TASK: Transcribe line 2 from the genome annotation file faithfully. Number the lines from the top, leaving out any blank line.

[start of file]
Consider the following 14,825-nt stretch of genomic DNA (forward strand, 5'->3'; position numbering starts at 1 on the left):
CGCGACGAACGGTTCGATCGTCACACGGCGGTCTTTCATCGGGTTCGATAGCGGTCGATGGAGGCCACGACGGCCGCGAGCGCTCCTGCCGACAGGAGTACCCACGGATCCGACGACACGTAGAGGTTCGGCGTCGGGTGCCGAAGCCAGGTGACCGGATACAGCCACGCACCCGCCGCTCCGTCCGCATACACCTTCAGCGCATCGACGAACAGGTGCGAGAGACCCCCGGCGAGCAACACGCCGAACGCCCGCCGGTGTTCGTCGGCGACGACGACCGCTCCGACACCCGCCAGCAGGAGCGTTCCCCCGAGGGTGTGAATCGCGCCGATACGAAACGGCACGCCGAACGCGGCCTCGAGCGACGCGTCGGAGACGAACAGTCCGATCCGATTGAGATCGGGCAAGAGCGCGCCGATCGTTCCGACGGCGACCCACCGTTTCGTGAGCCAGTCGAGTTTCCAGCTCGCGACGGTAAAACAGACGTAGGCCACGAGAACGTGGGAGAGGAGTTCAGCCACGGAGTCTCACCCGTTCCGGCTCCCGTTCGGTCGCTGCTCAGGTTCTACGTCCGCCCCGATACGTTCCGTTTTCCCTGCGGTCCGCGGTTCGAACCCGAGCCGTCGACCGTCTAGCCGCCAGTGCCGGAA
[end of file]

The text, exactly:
CGCGACGAACGGTTCGATCGTCACACGGCGGTCTTTCATCGGGTTCGATAGCGGTCGATGGAGGCCACGACGGCCGCGAGCGCTCCTGCCGACAGGAGTACCCACGGATCCGACGACACGTAGAGGTTCGGCGTCGGGTGCCGAAGCCAGGTGACCGGATACAGCCACGCACCCGCCGCTCCGTCCGCATACACCTTCAGCGCATCGACGAACAGGTGCGAGAGACCCCCGGCGAGCAACACGCCGAACGCCCGCCGGTGTTCGTCGGCGACGACGACCGCTCCGACACCCGCCAGCAGGAGCGTTCCCCCGAGGGTGTGAATCGCGCCGATACGAAACGGCACGCCGAACGCGGCCTCGAGCGACGCGTCGGAGACGAACAGTCCGATCCGATTGAGATCGGGCAAGAGCGCGCCGATCGTTCCGACGGCGACCCACCGTTTCGTGAGCCAGTCGAGTTTCCAGCTCGCGACGGTAAAACAGACGTAGGCCACGAGAACGTGGGAGAGGAGTTCAGCCACGGAGTCTCACCCGTTCCGGCTCCCGTTCGGTCGCTGCTCAGGTTCTACGTCCGCCCCGATACGTTCCGTTTTCCCTGCGGTCCGCGGTTCGAACCCGAGCCGTCGACCGTCTAGCCGCCAGTGCCGGAA